Nordic unity: Greater availability of shaded areas needed for children

Radiation safety authorities in the Nordic countries have issued a joint statement recommending that municipal authorities and urban planners develop and design healthy outdoor environments offering shaded areas for children and teenagers. The background to this recommendation is the fact that the incidence of skin cancer continues to rise in the Nordic countries.

The joint statement, from the radiation safety authorities of Norway, Sweden, Denmark, Finland and Iceland, points out that children who get sunburnt risk developing skin cancer later in life. The level of risk can be sharply reduced by taking breaks in the shade when the sun is strongest. This is why greater availability of shaded spaces is needed where children and teenagers spend time.

"We hope to raise the level of awareness among municipal authorities and others in charge of urban planning so that they take into account and design shaded areas as part of development and planning of new sites, pre-schools and schools," says Johan Gulliksson, an analyst at the Swedish Radiation Safety Authority.

Mr Gulliksson mentions good examples of shade planning in the form of shade sails adjacent to playgrounds, transparent roofing with UV filters over outdoor break areas, trees planted on open sites and benches placed under large structures.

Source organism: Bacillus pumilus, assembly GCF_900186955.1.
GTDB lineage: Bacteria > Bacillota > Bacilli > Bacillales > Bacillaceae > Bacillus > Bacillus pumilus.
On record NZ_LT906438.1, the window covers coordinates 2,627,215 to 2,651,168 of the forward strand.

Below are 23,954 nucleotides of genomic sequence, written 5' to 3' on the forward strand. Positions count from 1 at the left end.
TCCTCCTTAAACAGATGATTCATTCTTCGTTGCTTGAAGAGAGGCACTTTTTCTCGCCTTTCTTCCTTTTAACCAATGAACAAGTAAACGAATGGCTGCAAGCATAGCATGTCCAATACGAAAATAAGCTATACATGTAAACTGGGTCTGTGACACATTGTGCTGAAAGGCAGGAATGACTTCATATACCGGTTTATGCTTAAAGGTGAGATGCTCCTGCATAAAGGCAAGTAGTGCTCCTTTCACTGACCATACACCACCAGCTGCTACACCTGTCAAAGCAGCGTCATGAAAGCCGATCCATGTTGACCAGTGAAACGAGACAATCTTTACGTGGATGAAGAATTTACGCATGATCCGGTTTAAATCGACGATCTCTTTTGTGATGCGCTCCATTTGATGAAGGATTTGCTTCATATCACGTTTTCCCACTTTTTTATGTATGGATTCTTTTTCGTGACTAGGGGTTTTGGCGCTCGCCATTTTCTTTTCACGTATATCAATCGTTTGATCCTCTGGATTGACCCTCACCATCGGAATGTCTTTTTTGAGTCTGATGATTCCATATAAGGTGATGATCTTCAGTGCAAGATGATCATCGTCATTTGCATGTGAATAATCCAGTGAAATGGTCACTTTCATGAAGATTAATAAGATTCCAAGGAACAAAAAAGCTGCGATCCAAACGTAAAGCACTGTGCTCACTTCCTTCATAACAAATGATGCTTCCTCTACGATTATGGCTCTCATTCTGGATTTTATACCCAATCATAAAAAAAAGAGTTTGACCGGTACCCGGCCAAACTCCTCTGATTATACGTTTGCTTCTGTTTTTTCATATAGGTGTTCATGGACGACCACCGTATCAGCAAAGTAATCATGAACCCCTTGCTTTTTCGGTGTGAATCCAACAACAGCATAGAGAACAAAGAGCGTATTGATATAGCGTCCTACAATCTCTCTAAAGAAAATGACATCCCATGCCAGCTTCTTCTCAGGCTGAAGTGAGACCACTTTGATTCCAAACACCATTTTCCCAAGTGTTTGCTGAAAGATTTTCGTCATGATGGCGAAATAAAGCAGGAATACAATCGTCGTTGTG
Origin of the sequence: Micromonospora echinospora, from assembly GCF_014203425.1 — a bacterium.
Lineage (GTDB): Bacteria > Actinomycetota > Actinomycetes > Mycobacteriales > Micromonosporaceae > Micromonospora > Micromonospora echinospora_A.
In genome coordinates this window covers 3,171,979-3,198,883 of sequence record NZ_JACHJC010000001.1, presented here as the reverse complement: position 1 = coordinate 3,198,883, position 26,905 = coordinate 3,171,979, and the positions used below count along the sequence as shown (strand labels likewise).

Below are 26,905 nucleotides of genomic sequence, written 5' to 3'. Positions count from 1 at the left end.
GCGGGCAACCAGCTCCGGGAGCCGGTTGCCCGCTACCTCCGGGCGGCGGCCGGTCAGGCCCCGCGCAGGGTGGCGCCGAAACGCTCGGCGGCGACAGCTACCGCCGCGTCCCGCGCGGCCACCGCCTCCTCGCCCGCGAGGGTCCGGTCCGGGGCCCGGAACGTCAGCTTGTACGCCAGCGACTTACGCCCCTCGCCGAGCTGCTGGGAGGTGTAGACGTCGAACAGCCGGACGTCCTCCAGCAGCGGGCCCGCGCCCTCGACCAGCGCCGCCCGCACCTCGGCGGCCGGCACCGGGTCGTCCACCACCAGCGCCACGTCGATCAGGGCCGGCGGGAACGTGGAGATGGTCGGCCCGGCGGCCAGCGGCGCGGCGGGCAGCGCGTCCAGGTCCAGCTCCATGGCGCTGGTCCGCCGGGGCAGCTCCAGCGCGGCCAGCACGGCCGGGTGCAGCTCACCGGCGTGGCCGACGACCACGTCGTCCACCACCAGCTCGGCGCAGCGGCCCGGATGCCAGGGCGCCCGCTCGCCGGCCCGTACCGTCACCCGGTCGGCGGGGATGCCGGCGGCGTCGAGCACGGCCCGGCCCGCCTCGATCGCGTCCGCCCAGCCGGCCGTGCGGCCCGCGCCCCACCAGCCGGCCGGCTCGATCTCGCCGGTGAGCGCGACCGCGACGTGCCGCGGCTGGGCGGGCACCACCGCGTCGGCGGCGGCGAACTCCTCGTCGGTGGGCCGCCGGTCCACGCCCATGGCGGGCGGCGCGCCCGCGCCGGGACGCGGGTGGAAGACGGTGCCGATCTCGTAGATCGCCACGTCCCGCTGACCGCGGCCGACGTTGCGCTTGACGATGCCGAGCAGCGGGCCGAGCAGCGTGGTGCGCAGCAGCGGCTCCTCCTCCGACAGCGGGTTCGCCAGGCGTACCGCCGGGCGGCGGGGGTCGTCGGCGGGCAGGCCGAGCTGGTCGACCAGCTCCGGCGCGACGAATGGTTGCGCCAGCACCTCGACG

"Although solar radiation is not the strongest here in the Nordic countries, it can still pose a health hazard. An additional factor is that many people in the Nordic countries have fair skin and get a sunburn easily. We believe that a combination of easily accessible and attractive shaded areas and better awareness of sun safety and protection measures will reduce the risk of experiencing sun damage," says Mr Gulliksson.

For more information, please contact: Johan Gulliksson, Analyst, Swedish Radiation Safety Authority, via the Authority's press officer on +46 8 799 40 20.

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